Zoe Hudson (she/her)


I am a PGR based in the School of Biology at the University of Leeds, where I work with Dr Elizabeth Duncan. I am investigating the interactions between bee pheromones and pesticides, and how these interactions affect the health and productivity of social and solitary bees. Prior to this, I completed my Integrated Masters in Zoology at the University of Leeds, where I researched the effects of seminal fluid peptides on female post-mating responses in Drosophila melanogaster with Professor Elwyn Isaac. Outside of my research, I enjoy reading, playing guitar, and hiking (while looking for bugs).


2019-2023: MBiol in Zoology at the University of Leeds

Research Interests

My research focuses on how bee pheromones, such as the honeybee queen pheromone QMP, work to maintain colony structure and function, and how the action of such pheromones may be affected by environmental stressors.

In particular, I am interested in the effects of agrochemicals such as neonicotinoid pesticides on honeybee behaviour and development.

More broadly, I’m interested in insect behaviour, the interactions between different environmental stressors, and the evolution of eusociality.

Teaching interests

I am interested in teaching evolutionary biology, behavioural ecology, and animal behaviour, as well as field work skills for studying invertebrates.

Project Title

Pheromones, pathogens and pesticides: How do these interact to affect the health and productivity of social and solitary bees?


  • Dr Elizabeth Duncan
  • Professor Amanda Bretman
  • Dr Steven Sait

Project outline

Honeybees are incredibly important pollinators which we rely on globally for food security and biodiversity. The efficiency of honeybees as pollinators is due in part to their eusociality, where only one female (the queen) is responsible for reproduction while other females (the workers) perform all other key tasks, such as foraging. This is known as reproductive division of labour, and is mediated by a range of pheromones. In particular, the honeybee queen pheromone Queen Mandibular Pheromone (QMP) is central to maintaining this specialised social structure, as it inhibits worker reproduction and controls the tasks they perform. Because QMP is so integral to normal colony function, if environmental stressors were to affect its action this could severely impact colony health and productivity.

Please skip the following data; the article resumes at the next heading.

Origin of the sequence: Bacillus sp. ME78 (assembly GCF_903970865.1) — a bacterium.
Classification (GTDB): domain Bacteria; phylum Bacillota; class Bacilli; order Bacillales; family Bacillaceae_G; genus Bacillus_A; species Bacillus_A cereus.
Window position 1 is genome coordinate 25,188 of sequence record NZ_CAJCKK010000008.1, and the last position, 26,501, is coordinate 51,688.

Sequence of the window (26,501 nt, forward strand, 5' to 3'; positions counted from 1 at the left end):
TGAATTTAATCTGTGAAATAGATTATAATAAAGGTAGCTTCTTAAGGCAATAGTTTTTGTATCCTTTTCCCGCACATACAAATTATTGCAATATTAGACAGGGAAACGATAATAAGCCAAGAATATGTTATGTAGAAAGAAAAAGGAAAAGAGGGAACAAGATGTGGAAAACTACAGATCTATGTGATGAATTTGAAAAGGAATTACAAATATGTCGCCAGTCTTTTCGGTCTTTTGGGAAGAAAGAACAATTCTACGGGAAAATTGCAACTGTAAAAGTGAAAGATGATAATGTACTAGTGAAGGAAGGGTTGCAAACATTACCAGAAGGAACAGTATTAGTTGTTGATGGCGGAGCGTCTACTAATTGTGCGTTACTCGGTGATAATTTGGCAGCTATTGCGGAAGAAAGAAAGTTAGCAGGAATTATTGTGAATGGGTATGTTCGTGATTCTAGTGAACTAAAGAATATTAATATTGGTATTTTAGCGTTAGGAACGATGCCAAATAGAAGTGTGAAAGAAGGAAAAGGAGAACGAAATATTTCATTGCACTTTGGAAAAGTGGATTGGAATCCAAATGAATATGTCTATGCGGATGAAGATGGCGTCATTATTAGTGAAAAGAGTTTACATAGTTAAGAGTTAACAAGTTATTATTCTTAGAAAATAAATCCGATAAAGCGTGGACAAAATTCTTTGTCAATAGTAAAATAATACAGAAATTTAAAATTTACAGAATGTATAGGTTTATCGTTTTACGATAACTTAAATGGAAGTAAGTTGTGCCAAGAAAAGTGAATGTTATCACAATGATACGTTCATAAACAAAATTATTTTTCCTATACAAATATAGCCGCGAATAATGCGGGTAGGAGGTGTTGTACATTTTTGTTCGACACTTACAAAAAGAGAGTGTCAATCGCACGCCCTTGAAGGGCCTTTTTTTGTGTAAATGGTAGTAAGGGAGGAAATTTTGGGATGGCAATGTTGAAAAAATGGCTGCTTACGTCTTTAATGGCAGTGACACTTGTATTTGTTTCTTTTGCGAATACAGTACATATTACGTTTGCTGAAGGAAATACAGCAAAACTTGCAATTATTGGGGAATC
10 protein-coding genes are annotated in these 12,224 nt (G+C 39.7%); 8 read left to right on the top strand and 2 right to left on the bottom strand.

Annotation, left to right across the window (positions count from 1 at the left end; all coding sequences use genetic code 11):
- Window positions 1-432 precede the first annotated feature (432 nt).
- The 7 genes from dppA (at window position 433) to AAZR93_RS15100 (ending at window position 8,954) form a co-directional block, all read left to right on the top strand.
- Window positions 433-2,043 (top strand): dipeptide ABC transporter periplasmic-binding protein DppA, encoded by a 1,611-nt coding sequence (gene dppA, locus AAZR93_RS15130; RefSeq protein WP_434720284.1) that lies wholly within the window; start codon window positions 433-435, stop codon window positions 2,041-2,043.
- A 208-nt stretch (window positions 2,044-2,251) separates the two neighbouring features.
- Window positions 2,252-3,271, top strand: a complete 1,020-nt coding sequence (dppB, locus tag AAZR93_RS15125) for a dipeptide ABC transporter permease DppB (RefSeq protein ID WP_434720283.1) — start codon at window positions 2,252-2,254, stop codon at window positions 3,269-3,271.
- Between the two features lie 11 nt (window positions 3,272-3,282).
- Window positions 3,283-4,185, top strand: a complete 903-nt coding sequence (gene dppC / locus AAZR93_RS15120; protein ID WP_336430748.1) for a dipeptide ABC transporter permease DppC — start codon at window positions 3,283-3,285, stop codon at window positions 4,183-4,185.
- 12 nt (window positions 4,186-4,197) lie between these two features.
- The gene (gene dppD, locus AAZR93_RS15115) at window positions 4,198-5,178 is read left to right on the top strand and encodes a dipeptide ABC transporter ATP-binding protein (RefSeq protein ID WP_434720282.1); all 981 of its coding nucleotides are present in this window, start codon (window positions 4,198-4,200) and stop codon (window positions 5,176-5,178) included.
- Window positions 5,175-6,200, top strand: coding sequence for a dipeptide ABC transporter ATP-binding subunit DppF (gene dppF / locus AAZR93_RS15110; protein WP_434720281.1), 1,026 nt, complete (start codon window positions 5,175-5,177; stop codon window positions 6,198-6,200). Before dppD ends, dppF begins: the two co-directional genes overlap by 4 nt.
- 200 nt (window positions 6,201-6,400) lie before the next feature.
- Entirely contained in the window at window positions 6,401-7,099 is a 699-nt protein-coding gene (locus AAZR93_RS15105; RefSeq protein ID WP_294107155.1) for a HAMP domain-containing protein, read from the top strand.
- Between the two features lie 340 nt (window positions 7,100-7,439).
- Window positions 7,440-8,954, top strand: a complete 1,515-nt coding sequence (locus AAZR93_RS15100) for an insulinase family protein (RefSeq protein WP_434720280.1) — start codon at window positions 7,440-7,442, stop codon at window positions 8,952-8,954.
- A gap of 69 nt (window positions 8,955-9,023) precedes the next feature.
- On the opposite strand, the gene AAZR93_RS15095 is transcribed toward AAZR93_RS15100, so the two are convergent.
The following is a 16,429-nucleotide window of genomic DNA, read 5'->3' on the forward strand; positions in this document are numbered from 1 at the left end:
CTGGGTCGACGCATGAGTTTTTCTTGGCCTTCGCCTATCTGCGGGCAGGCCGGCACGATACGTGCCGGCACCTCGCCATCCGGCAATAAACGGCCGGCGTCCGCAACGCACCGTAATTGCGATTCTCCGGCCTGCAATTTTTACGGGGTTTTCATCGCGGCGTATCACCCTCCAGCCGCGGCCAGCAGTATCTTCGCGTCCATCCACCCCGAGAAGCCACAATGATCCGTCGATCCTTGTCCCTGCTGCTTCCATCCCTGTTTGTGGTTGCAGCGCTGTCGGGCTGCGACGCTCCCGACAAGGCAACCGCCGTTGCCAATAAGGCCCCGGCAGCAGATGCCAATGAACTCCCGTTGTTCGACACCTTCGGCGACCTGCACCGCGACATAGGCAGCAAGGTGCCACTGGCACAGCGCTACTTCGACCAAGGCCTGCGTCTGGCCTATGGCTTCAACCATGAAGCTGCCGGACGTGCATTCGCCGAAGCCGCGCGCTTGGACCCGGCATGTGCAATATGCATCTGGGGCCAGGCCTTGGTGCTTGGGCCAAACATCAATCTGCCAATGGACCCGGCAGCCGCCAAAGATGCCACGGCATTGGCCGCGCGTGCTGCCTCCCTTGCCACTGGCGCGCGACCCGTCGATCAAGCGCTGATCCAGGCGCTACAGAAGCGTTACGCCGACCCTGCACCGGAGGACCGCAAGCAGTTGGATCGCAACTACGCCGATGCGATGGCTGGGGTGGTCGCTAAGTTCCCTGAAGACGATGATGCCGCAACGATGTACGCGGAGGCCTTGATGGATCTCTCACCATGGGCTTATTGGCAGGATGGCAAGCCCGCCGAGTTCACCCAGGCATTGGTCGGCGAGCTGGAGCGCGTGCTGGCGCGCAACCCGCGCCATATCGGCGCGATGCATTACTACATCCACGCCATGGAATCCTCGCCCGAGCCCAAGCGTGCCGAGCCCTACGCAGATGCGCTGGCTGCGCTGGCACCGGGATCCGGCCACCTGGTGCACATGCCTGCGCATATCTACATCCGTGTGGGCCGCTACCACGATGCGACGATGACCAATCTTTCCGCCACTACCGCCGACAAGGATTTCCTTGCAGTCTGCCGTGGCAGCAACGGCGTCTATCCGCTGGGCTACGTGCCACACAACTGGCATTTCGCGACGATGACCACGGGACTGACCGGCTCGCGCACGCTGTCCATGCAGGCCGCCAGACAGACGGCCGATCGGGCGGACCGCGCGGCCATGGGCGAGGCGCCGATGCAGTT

One such environmental stressor is the use of pesticides. These are applied to crops to exterminate pest species, but often harm non-target insect species in the process. Neonicotinoids are a particularly harmful class of pesticide, and have been linked to increased pollinator mortality and impaired neurological function, affecting key behaviours such as foraging and navigation. Because pesticides such as these represent one of the most prominent causes of global pollinator decline, it is important to understand how they act on a molecular level, as well as how they may affect pollinator health and productivity in the field.

To better understand the effects of these pesticides, my project focuses on the interactions between neonicotinoid pesticides and bee pheromones such as QMP. If these agrochemicals are affecting how bees respond to important pheromones, this could adversely affect colony health and productivity. Using the honeybee, Apis mellifera, and the fruit fly, Drosophila melanogaster, I am using behavioural assays and molecular techniques to investigate the mechanisms underlying these pesticide-pheromone interactions, their effects on colony function, and how we might mitigate these effects in the future.


Email: bs19zlh@leeds.ac.uk